[image-1] Design Division, the City of Charleston’s in-house design studio, presents four days of events to celebrate the life of Jane Jacobs, an American-Canadian journalist, author, and activist who influenced urban studies. Held May 3- 6, the event serves to, in the words of Design Division, “elevate community dialogue on urban design issues in the city,” with a film screening, book club, and two community walks.


Design Division says, “Jane Jacobs’s harsh criticism of 1960’s city planning practice launched a renewed appreciation of how places in cities actually work.” According to Project for Public Spaces, Jacobs “relied on her observations and common sense to show why certain places work, and what can be done to improve those that do not.” Jacobs touted the importance of viewing cities as ecosystems, of mixed-use development, of higher density, and of local economies.

To say that Charleston has an urban planning problem would be an understatement (please see: cars, cars, and more cars). Hell, this year’s month-long art festival/community event, Awakening: Motion, co-produced by Enough Pie and Charleston Moves, is dedicated to the championing of public transportation and pedestrian-friendly thoroughfares.

Design Division wants to address the city’s urban issues (although solving them is another conversation entirely) with a May 3 screening of Citizen Jane: Battle for the City, a new documentary from Matt Tyrnauer; a May 4 book club centered around Jacobs’ book, The Death and Life of Great American Cities, and moderated by two local government planners, Katie McKain and Eric Pohlman; and two Jane’s Walks, citizen-led walking conversations inspired by Jane Jacobs.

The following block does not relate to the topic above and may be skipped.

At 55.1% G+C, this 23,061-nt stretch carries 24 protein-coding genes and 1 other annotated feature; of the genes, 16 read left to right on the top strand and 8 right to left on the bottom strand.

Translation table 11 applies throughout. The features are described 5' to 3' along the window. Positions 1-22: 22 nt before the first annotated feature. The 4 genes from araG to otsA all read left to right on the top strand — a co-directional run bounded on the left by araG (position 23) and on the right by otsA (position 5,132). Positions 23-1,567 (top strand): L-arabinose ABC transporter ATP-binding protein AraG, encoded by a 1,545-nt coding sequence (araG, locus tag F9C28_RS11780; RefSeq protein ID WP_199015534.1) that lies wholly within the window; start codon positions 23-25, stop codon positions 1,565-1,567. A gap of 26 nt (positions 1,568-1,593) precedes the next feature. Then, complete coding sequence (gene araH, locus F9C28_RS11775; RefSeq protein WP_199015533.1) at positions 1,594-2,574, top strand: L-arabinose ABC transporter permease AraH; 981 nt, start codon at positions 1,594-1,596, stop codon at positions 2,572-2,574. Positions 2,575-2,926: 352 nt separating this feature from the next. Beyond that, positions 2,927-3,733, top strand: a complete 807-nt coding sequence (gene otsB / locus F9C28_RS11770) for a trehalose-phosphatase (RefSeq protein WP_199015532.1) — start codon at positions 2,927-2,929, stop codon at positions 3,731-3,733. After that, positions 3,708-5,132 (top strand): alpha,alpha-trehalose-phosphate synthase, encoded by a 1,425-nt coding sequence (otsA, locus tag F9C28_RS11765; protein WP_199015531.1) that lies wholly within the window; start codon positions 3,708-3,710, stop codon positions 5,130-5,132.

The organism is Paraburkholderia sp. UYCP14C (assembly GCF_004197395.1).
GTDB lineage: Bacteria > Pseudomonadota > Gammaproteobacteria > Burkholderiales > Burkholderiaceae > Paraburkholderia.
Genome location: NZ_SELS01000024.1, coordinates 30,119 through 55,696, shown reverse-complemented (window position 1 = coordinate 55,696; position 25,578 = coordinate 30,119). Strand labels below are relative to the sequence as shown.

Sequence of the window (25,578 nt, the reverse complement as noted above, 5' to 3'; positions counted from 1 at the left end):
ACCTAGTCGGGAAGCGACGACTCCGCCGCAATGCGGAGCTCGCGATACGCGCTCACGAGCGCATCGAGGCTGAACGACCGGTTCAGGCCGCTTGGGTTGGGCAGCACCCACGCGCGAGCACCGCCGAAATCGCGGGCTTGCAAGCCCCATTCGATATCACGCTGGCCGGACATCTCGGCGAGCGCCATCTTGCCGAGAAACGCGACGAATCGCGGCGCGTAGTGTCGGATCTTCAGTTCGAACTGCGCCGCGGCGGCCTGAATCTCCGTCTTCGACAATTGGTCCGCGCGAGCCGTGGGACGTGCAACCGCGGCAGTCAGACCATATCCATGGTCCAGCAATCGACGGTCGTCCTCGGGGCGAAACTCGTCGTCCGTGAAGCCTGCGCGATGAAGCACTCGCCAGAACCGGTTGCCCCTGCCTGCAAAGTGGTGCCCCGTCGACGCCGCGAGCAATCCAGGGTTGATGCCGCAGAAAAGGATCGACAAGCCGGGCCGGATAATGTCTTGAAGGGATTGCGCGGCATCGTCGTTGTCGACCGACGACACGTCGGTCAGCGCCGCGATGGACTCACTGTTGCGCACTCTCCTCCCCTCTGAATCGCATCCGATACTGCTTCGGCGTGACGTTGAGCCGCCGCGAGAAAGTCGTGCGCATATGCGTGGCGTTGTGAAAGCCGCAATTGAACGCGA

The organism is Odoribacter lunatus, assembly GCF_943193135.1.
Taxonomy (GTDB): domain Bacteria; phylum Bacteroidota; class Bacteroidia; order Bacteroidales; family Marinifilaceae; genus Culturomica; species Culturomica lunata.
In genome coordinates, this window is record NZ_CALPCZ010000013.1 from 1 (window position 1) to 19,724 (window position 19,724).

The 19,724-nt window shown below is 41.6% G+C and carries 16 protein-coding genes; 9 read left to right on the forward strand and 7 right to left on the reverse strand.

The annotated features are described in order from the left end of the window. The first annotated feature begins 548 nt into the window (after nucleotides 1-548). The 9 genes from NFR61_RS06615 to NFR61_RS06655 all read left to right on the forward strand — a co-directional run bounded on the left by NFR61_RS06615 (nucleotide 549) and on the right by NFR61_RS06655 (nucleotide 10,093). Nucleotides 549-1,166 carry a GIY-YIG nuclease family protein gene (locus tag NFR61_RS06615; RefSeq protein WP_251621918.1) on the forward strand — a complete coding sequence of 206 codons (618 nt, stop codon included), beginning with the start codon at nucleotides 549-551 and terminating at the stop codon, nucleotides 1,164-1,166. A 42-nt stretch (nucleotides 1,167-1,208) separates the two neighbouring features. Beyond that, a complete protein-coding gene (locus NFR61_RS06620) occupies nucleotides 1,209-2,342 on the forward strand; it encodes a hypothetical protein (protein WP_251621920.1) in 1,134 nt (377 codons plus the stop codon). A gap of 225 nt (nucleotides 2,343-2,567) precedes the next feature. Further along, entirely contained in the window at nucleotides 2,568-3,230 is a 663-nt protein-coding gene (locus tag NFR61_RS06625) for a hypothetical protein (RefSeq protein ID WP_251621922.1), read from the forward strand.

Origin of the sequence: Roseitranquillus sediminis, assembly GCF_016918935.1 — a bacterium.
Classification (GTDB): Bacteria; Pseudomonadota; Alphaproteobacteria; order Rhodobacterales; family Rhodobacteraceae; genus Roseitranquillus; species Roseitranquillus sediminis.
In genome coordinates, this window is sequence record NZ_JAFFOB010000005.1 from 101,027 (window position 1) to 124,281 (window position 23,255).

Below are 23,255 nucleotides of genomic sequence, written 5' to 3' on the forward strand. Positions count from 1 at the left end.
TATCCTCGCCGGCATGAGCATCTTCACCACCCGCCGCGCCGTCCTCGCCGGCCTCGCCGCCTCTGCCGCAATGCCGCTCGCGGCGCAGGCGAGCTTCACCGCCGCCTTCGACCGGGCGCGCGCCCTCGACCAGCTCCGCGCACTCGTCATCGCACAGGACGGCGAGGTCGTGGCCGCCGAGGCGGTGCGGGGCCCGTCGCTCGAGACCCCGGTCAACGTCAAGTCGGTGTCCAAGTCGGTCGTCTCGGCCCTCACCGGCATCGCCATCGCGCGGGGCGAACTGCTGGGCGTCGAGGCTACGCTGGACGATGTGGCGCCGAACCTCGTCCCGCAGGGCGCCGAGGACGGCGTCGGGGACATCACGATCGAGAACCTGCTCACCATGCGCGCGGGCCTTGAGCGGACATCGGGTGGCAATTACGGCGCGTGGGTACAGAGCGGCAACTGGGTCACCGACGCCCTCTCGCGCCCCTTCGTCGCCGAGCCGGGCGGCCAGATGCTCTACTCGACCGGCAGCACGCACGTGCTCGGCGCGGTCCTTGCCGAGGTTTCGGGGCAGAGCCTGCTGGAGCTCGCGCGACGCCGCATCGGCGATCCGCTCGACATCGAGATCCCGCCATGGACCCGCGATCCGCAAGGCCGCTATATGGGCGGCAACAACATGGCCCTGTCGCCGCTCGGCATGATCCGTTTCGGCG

On Sat. May 5 at 10 a.m. head to the Charleston Civic Design Center, 85 Calhoun St., for a walk led by one of the Design Center’s volunteers, which travels through Charleston streets and ends up back at the Design Center.

On Sun. May 6 at 4 p.m., in collaboration with Enough Pie and Charleston Moves’ Awakening: Motion, head to the Saint Julian Devine Center for a walk to the Eastside Community Development Corporation on America Street, focusing on the “unique character and walkability of Charleston’s Eastside neighborhood.” City staff and neighborhood leaders will be involved in this conversation.

See the full line-up of events and learn more about the city Design Division at designdivision.org.

Cover photo credit: Library of Congress